Cleveland’s own Forest City Enterprises used Black Friday to launch a program that tracks shopper traffic via their cell phones as they wander Forest City’s malls. Guinea pigs in California and Virginia were anonymously monitored and their movements logged on a map. (Ohio malls were not used because obese shoppers tend to delay data collection.) Signs posted at the malls alerted shoppers to the survey.
But just as quickly as the test popped up, it was shut down. New York Senator Charles Schumer cited privacy concerns — most notably that shoppers weren’t able to opt into the program and unwittingly open themselves up to hackers.
“A shopper’s personal cell phone should not be used by a third party as a tracking device by retailers who are seeking to determine holiday shopping patterns,” he said in a statement.
Forest City’s Jeff Linton says the company has reached out to the senator and discussed solutions with the system developer, but there is no time frame for relaunching the tracking system.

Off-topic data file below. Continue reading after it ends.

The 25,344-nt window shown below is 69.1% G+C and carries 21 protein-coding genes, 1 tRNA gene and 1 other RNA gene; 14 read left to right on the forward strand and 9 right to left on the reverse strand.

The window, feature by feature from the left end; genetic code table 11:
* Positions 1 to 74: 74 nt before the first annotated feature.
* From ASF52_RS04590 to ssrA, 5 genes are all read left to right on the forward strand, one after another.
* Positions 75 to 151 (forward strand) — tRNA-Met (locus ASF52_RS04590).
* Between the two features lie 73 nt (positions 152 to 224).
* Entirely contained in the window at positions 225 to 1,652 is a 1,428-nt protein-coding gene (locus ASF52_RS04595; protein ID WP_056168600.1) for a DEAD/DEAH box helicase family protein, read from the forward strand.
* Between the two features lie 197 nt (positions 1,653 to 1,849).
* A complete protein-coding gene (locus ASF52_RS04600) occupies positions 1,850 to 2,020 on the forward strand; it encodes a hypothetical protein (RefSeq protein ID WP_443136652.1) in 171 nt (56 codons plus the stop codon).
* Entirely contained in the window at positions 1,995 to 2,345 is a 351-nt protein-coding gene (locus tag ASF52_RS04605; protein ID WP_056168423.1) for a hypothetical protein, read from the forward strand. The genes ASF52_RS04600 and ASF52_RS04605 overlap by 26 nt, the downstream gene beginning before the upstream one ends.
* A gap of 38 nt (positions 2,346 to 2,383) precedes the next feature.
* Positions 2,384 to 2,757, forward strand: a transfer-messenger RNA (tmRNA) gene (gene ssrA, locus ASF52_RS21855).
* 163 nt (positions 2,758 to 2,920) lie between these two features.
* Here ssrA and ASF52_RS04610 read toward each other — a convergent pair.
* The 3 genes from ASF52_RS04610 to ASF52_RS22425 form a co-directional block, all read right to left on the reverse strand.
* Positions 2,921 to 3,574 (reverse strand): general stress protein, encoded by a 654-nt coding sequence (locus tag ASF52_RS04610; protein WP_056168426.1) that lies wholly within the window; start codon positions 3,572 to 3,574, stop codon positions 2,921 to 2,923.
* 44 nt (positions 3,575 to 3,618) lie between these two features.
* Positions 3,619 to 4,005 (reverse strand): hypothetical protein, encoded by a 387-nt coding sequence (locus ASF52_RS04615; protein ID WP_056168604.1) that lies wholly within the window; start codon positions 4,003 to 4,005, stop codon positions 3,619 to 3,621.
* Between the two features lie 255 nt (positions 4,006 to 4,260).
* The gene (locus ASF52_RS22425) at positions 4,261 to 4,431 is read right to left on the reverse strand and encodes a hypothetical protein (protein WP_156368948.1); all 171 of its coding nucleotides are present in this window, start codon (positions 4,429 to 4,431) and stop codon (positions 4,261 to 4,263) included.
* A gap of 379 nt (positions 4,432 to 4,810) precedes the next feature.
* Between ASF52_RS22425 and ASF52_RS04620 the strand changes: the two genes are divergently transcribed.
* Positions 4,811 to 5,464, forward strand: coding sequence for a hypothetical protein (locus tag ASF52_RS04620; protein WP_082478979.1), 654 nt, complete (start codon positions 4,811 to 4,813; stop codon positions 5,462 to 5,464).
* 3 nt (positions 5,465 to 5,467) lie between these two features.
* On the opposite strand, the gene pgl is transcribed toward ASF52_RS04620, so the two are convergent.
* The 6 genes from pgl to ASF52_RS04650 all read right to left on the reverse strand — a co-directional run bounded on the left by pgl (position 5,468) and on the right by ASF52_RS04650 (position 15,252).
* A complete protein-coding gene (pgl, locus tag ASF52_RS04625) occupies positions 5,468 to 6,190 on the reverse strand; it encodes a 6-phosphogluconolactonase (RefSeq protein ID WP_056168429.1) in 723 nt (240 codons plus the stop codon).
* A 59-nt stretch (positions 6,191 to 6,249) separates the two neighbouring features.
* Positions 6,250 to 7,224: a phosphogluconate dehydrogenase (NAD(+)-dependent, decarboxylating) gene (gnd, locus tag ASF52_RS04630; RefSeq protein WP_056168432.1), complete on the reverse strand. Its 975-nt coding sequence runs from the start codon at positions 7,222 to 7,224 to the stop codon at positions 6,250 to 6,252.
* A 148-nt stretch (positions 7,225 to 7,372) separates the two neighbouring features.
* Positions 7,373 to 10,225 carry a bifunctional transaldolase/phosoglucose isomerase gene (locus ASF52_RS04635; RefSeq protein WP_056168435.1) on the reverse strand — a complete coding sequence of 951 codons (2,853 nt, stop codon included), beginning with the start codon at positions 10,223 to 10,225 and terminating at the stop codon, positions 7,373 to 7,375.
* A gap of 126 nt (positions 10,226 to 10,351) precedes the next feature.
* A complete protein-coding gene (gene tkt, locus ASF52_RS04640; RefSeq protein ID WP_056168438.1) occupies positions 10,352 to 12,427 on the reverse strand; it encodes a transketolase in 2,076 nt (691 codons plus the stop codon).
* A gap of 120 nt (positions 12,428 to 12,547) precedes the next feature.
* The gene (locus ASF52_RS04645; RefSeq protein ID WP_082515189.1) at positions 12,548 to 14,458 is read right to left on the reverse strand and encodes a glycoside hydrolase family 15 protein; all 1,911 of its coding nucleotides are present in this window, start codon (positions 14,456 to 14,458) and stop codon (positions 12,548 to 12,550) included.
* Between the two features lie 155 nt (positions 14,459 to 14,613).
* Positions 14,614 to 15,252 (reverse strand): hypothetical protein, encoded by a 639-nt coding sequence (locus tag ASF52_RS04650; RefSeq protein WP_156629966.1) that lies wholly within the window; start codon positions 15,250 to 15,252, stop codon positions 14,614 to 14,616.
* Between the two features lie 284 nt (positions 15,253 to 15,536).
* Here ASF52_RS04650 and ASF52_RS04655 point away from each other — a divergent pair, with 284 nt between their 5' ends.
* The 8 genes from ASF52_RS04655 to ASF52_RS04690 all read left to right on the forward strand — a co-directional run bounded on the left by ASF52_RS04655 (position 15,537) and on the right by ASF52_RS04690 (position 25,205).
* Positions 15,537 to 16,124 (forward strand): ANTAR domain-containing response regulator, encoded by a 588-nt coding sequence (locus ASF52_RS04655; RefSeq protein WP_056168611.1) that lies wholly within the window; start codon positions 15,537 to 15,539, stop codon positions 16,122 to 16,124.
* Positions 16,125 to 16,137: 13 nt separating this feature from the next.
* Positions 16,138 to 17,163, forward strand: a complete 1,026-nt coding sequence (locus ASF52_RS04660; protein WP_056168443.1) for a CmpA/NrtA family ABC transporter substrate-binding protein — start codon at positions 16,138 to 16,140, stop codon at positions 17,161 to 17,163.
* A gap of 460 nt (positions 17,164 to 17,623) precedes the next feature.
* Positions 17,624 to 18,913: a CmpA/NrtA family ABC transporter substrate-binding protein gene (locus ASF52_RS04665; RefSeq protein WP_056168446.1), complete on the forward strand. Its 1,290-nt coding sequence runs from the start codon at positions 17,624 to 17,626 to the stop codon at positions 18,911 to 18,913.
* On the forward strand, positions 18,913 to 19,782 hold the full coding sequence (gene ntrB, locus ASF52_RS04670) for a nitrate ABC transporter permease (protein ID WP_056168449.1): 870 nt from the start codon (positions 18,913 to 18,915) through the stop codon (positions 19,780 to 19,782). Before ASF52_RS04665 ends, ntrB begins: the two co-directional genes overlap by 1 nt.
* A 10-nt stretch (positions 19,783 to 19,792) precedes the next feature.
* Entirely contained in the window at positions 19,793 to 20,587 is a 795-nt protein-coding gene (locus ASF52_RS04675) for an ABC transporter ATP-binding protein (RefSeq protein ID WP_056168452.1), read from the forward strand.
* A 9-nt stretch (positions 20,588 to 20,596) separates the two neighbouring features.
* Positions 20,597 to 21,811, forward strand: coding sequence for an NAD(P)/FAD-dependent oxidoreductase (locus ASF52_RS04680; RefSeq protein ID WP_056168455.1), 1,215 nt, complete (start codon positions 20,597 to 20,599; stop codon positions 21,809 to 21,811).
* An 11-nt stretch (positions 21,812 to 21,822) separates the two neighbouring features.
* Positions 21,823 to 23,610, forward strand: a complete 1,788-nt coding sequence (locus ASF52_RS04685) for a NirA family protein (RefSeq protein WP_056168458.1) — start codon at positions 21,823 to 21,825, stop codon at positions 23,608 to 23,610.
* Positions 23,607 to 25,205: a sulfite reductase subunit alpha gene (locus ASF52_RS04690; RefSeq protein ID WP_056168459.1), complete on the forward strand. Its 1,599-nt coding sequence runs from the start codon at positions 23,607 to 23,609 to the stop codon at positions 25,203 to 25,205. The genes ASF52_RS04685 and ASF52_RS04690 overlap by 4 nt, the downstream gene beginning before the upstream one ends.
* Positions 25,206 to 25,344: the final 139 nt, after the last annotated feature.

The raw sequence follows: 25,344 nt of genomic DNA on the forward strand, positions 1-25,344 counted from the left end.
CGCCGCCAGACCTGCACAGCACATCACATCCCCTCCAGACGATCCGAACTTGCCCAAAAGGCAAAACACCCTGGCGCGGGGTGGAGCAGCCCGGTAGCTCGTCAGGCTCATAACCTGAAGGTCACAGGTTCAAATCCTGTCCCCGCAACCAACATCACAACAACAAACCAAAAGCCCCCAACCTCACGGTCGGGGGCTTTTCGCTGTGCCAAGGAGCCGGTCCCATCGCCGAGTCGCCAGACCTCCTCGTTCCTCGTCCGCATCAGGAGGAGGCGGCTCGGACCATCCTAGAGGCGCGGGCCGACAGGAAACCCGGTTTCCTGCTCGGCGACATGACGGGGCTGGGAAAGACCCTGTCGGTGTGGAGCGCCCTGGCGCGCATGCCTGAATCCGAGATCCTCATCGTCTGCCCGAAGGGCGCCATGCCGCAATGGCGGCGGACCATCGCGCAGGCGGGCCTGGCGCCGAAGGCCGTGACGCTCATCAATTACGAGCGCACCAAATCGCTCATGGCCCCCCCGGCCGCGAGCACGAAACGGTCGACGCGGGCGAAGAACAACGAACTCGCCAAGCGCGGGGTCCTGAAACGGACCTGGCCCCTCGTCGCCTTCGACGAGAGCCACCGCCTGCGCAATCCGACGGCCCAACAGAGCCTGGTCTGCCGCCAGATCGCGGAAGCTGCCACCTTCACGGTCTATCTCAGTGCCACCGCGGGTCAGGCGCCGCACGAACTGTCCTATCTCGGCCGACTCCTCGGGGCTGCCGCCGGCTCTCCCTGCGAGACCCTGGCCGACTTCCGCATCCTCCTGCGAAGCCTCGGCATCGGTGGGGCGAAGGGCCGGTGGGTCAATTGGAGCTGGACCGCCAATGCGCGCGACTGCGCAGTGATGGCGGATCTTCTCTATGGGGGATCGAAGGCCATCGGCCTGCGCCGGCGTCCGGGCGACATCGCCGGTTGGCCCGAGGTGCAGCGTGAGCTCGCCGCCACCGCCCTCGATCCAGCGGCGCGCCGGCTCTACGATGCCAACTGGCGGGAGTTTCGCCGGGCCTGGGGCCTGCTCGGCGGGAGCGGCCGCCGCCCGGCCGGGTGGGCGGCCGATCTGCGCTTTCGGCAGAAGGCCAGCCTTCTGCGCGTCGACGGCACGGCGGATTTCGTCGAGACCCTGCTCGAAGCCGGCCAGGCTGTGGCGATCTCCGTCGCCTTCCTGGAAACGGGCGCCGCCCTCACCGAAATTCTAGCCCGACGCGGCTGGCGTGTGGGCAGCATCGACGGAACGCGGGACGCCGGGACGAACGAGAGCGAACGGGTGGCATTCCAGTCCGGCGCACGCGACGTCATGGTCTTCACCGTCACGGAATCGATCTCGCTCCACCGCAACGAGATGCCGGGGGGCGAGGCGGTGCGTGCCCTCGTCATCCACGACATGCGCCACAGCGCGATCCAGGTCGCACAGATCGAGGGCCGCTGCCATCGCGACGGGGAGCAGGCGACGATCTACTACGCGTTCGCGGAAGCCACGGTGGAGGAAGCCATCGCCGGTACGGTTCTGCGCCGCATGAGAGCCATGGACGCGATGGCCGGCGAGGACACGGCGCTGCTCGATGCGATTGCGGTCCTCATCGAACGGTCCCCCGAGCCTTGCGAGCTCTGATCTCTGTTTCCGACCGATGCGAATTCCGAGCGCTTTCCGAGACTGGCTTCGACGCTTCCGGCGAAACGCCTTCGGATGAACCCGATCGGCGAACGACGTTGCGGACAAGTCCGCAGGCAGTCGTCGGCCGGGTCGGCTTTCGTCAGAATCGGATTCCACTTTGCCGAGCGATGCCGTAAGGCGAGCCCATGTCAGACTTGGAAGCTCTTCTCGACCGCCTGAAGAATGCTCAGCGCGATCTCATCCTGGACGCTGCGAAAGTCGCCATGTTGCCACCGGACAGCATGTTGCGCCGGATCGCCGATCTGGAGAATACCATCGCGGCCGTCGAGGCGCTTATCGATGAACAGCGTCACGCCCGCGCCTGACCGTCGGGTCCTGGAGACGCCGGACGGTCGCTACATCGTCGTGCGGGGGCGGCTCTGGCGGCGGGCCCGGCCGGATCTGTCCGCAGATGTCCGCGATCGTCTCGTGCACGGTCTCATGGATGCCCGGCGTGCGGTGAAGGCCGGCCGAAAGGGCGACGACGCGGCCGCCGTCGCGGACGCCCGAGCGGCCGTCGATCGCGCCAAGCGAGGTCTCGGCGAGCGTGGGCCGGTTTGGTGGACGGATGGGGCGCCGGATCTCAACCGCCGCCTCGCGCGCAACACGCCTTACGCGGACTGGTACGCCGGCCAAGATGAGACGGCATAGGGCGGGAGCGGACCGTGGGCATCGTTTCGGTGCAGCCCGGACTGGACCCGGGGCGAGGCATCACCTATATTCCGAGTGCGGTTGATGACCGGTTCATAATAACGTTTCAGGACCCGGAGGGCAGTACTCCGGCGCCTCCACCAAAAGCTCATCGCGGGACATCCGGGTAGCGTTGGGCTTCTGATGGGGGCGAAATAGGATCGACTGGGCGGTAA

“We recognize that protection of personal information and privacy is a major concern,” he says. “We were very confident that the system fully protects all private information. All it does is detect a cell phone signal and create a dot on a map.”
But is it useful? Linton says the information, which would be beamed directly to the robot that lives inside Sam Miller’s head, could be used by malls to decide how to group stores based on common shopping patterns, whether to install a Starbucks between every store or every other store, and to prove that, yes, people do in fact buy those edible bras at Spencer Gifts.
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